- On July 26, 2019
- cannabis, card, clinic, conditions, marijuana, marijuana card, medical, MMJ, opioids, prescription, THC
Governor Jared Polis, a vocal cannabis advocate who campaigned on supporting the marijuana industry, has made big changes to cannabis regulations in Colorado since he was sworn in back in January.
In May, Polis signed several cannabis bills into law: autism spectrum disorder was added to the state’s list of qualifying MMJ conditions, cannabis delivery to private residences was given the green light, and tokers will finally have a place for social consumption in hospitality establishments.
Polis also signed a bill that will allow doctors to prescribe cannabis instead of opioids for acute medical conditions, as well as allowing more medical professionals to prescribe medical marijuana. So, for instance, if you have your wisdom teeth removed, your dentists could recommend medical cannabis instead of addictive opioid pain medication.
“Adding a condition for which a physician could recommend medical marijuana instead of an opioid is a safer pain management tool that will be useful for both our doctors and patients,” said Ashley Weber, executive director of Colorado NORML.
The Colorado Department of Public Health and Environment (CDPHE) has been resistant to adding new medical conditions to the MMJ program, but the new law circumvents the CDPHE board. The board met on July 17 for an emergency rulemaking session ahead of the law’s implementation. One of the rules up for debate was whether short-term medical marijuana cards should be valid for 30 or 60 days.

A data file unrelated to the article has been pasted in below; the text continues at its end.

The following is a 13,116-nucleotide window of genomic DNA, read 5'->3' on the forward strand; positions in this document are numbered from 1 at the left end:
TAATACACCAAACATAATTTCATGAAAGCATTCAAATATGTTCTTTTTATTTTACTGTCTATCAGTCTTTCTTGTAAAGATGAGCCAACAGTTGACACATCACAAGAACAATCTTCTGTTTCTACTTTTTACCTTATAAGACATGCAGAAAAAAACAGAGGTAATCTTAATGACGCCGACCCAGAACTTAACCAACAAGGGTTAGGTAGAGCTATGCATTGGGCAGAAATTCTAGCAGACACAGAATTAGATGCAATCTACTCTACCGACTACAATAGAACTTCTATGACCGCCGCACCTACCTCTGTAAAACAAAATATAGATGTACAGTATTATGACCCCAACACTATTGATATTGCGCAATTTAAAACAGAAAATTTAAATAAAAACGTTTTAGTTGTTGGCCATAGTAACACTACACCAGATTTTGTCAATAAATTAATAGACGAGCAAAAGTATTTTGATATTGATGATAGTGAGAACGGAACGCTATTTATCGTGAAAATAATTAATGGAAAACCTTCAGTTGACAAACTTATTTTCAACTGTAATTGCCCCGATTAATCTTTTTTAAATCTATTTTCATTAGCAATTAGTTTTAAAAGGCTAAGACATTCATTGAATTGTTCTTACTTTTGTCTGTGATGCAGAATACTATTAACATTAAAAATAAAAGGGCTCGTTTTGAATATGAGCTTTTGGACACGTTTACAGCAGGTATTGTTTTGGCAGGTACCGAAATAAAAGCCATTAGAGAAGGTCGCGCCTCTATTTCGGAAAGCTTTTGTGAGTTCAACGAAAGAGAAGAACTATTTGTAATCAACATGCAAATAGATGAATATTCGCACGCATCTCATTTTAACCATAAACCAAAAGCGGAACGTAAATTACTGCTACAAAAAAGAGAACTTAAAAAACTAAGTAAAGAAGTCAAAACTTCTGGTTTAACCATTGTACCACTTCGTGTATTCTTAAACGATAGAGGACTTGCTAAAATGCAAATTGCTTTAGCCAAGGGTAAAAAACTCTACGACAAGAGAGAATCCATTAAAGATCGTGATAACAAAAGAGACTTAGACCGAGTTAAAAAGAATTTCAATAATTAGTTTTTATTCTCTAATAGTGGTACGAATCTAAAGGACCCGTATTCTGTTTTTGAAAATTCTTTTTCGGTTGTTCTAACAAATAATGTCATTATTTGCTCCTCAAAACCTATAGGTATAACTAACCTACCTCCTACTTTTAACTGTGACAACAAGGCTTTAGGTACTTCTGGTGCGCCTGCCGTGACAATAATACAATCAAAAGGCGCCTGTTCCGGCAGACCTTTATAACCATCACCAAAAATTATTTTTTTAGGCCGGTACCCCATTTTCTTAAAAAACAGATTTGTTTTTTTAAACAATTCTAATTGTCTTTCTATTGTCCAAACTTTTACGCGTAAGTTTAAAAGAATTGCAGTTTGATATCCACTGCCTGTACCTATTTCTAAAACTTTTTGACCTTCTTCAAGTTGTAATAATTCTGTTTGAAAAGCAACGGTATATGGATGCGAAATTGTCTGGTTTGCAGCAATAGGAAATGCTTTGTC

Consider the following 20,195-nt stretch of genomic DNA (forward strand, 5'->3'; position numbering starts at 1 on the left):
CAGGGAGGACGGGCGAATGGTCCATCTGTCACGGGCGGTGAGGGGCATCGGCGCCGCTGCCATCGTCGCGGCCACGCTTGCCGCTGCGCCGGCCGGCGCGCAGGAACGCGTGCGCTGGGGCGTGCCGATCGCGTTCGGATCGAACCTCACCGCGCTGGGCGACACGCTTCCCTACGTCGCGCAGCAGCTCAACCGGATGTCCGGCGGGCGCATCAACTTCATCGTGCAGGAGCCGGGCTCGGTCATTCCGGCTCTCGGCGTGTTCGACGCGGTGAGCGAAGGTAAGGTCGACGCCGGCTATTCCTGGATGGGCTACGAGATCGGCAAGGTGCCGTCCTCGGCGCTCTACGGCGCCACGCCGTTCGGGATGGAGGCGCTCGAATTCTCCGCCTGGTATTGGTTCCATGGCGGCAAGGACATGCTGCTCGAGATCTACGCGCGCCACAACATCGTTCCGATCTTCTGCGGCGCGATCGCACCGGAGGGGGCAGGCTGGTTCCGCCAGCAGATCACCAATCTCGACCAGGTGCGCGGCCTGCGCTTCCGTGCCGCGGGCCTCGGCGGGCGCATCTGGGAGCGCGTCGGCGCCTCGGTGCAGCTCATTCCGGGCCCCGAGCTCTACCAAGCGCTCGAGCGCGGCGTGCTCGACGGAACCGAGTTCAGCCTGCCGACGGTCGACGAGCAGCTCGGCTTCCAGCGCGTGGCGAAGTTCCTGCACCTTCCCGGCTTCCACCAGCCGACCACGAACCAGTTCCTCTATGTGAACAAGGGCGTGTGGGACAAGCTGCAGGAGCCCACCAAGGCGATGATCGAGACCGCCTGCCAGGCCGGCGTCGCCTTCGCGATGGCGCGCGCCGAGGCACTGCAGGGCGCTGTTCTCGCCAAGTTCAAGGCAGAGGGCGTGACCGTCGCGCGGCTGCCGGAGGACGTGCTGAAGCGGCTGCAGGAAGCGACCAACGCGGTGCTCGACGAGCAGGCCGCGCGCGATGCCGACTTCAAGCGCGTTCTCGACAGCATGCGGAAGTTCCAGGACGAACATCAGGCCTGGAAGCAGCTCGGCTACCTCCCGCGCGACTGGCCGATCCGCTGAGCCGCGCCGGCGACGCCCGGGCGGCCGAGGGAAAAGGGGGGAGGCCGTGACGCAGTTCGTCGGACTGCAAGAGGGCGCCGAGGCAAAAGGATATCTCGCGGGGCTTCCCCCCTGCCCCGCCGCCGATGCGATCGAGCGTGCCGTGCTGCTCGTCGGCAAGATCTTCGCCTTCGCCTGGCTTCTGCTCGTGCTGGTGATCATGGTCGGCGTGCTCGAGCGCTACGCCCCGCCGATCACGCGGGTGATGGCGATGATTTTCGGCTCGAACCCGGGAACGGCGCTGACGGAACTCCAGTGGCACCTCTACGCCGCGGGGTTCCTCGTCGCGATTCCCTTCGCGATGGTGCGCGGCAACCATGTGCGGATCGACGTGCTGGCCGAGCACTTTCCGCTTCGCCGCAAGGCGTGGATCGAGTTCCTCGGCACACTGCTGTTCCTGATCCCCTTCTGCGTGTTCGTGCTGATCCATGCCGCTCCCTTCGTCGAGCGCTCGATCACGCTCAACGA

According to Westword, at least one board member thought sixty days for a short-term MMJ card was too long, especially in cases where an opioid would only be prescribed for seven days. Anna Weaver-Hayes, who testified at the meeting on behalf of the Colorado Psychiatric Society and Children’s Hospital Colorado, also recommended a shorter prescription window of thirty days.
Cannabis Clinicians Colorado director Martha Montemayor argued for a sixty-day short-term MMJ prescription, explaining that patients on the Western Slope often have to apply for their cards by mail and that “By the time they get their approval back in the mail, more than half of their recommendation could be done already,” she said. “We can’t forget those people.”
The board unanimously voted to approve a sixty-day minimum for short-term MMJ cards. Final rules will be decided by the board in September.
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